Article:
Andrew's ANDYs: Keller's Buenos Aires Diary

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CP+B's Andrew Keller
CP+B's Andrew Keller
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Crispin, Porter and Bogusky executive creative director Andrew Keller is in Buenos Aires judging this year's ANDY Awards. His dispatches from the southern hemisphere will follow daily this week.

Well, this is it. My ANDY's diary. Buenos Aires, Argentina. A very nice place. Well worth a visit if you get a chance, especially if you live in Boulder now, where they're having record amounts of cold and snowfall. But maybe that's just me.

Judges seem to be psyched with the location. Last year was Florence. Most are doubtful that Florence can be topped but the ANDY people never fail to come up with something completely outrageous.

The cast of judges is as prestigious as ever. Favat, Molla, Tutssel, Montague. I'm not even using first names. And yet, you are getting the picture. It's an intimidating crew. Scarpelli, Greenberg, Waites. Oh my goodness. They will judge your work. My work. Oh shit.

'Meet at 8:00am' is what the note says under the door. Judging apparently starts early. I am reminded that Tutssel has been quick to tell us that this will be work. Each time he says it, we laugh. Over drinks he told us. We laughed. At breakfast he tells us. We laugh less. Out our window we see Buenos Aires. It's the last we will see of it until 6:30pm.

The judging starts at 9. We've been divided into groups. For nine hours, I will become close mates with Tutssel, Nobay and a crushing amount of advertising from all over the world. Our crack team has been put on alcohol, soft drinks, candy, and fast food.

Right off the bat we are hit with one of the toughest tasks in award show judging. We come face to face with the Bud Light 'Real Men of Genius' radio ad campaign. We wait for one of the ads to sing 'Mr. Bud Light Radio Advertising Writer Guy.' It has to happen. They must be almost out of occupations by now. And the fact is that the campaign is genius. The drums that begin each spot begin to pound in my head. There are campaigns, two campaigns, singles. There are 9 or 10 spots in total entered numerous ways. All deserving. How can a spot entitled 'Boneless Buffalo Wing Inventor Guy' not be good?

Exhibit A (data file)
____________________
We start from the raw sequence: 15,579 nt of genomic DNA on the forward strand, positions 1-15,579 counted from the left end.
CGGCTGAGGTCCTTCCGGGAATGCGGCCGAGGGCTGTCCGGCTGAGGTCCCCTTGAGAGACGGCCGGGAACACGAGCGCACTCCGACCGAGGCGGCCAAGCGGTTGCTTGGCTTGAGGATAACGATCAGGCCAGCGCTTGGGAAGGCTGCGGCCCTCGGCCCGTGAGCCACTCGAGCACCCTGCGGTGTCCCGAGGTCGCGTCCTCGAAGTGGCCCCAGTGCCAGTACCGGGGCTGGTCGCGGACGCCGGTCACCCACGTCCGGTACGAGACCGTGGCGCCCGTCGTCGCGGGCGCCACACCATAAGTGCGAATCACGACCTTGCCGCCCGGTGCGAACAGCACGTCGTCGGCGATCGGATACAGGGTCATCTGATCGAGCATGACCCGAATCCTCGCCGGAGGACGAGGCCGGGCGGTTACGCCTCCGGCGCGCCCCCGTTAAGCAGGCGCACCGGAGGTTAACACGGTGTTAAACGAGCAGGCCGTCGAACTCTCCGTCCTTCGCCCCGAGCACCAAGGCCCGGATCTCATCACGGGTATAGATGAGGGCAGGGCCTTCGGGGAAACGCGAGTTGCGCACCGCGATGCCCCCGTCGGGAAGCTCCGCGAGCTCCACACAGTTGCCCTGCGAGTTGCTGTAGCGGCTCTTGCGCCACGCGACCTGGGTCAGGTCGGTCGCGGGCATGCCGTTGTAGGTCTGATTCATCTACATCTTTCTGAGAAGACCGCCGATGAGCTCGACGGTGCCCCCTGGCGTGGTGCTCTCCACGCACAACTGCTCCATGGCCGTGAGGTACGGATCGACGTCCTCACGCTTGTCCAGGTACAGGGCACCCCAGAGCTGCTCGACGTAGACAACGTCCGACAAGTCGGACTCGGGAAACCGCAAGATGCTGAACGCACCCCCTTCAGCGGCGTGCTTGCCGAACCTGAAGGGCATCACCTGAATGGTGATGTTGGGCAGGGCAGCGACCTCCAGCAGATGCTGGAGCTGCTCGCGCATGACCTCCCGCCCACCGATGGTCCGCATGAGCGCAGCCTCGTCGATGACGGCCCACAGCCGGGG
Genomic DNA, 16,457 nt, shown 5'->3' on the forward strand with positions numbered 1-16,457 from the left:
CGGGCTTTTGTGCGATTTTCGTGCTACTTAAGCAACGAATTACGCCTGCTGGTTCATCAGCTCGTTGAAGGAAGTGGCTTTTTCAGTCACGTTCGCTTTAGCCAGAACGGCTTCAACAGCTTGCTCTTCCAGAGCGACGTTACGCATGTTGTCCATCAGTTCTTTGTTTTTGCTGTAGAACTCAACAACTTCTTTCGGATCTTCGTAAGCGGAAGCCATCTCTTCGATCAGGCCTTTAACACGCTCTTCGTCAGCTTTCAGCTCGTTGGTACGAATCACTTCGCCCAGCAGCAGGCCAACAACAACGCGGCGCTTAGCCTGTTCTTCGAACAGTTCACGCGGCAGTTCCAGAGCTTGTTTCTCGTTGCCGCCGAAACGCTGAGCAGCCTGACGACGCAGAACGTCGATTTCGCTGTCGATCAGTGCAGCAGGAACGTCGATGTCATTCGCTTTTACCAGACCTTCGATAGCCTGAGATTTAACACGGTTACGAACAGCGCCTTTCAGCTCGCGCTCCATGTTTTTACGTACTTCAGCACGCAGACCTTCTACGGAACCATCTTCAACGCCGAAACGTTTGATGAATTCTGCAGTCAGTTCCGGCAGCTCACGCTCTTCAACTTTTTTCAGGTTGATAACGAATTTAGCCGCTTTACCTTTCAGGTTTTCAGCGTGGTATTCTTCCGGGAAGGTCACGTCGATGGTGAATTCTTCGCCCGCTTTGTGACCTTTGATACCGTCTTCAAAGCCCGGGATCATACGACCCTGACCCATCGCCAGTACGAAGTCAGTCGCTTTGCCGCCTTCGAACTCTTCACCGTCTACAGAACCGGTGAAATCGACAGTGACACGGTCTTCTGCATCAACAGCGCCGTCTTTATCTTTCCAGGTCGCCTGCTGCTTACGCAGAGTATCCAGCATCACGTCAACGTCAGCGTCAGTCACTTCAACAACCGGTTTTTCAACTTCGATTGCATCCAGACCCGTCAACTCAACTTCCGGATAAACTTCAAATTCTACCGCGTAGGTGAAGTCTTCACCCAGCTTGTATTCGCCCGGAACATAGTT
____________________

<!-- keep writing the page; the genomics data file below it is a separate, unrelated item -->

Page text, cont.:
As it turns out, we are the fastest judging group that has ever been recorded at an advertising award show ever in the history of ever. We blow through thousands of TV spots and integrated campaigns in the time that other 'lesser' groups do hundreds. Later we are enlisted to take up some of the slack for other teams. Favat, Molla and Barclay are having trouble keeping up. They claim technical difficulties. But apparently PSA and Automotive slows a team down. So we take over specialized categories like special effects, direction and music: original score as well as re-use of existing music. We crush it.

A massive amount of creative. It's hard to imagine that there is other work to be judged but there are at least two other groups scouring work at the same time on our first day. As an industry we create a lot of stuff. BK alone seems to enter over a hundred spots. Thankfully, I get to spend that time in the bathroom. It's what I call my 'abstain time.' It is sweet sweet time.

An observation from the judging:
There is a lot of great work out there. It's interesting how categories tend to take on a voice all their own. Candy, for example, has been hard hit by the Napolean Dynamitification of work that seems to have taken hold over the past year. I suppose it's the target that demands it but I start to wonder how the work stands out from each other when it's so individually odd but as a group so similar.
This is not the only category that's like this. Almost all are. They all have a style, rules, conventions that are hard to break out of. I'm sure almost everyone that touches the work from agency to client to director brings the baggage of the category and has difficulty believing that something different than what's expected would be better. But judging gives me the opportunity to see a category as a whole. I hope to learn from this.

Almost half way through, I experience ad vertigo. 'Is that good? Is that bad? Is that so bad it's supposed to be good? Is it funny because it's in another language? Or is it just in another language?' It's the sort of problem that afflicts novices like myself. I take counsel from Tutssel and Nobay and power through. I'm sure it will happen again.

Speaking of David Nobay, I just want to say, he is an incredible man. Devastatingly debonair. Next to Nobay, Molla is probably most handsome. I plan to tango with him later. Ahhh, when in Buenos Aries...

Apparently we were supposed to go to a castle and judge print but that's been cancelled, due to the slowness of other judging teams. Oh well. We shall go tomorrow.
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